With clear objectives in place, the next step is to assess what stops the organization from achieving them. The challenges could be having inconsistent/inadequate data, misaligned incentives for teams, or an inability to identify growth opportunities.

A typical example is Marketing and Sales leaders always being at loggerheads about the pipeline generated. This happens when the lead qualification process is not well defined, and there are no measures set up to evaluate lead quality. This gap can create imbalances when it comes to incentive alignment for the teams, and ultimately the GTM organization suffers.

Identify challenges and create a charter to solve them.

Once you establish the goals, the next step is to find out the challenges that will stop you from solving them. Usually, you could bucket the challenges into four categories.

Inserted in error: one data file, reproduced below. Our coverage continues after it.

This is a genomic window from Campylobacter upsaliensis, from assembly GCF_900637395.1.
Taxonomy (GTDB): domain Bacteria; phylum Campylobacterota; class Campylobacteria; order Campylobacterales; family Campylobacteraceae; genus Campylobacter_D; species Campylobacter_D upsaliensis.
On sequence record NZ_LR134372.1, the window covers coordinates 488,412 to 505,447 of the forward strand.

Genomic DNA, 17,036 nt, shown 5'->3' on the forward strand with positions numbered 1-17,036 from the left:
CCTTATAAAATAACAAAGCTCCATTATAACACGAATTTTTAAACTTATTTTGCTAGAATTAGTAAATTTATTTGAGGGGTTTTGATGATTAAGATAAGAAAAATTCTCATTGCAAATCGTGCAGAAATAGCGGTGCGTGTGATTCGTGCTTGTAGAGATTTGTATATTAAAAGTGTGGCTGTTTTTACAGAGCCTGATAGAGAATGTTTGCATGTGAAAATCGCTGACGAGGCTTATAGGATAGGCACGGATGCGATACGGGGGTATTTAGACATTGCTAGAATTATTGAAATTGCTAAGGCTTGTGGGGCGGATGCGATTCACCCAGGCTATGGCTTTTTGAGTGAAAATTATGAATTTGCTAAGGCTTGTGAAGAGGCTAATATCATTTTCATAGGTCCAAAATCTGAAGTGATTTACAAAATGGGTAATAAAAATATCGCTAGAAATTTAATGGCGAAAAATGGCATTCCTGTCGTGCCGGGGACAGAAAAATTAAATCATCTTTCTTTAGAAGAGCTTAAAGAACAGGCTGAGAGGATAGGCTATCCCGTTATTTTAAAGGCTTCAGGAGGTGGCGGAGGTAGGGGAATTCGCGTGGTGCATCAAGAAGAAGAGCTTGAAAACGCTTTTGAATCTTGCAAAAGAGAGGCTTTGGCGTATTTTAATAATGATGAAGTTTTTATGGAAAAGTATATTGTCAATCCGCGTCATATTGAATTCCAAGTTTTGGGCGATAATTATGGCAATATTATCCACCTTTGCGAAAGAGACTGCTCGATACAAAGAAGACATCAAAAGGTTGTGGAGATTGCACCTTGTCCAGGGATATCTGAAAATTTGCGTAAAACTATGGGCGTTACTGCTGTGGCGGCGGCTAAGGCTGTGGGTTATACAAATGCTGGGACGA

General challenges of a firm


Org Structure

Deploying dedicated teams to tackle problems can be a good thing. In reality, this ends up creating silos within the business. These hamper information flow and make it harder to execute initiatives that cut across functional boundaries. Prioritize these challenges as they can have detrimental effects on any new initiatives. 

Operational

A business, like a car, has many moving parts, and if they do not operate at the same rhythm, the outcome can range from having a bumpy ride to complete failure. Business processes help set the coordination between these parts. These processes can become overwhelmed by changes or volume if not designed well. 

E.g., A leading routing process failing to manage surges in volume causes delays in sales leads. Hot inbound leads not being acted upon quickly will make a big dent in your conversion rates and certainly lead to revenue loss.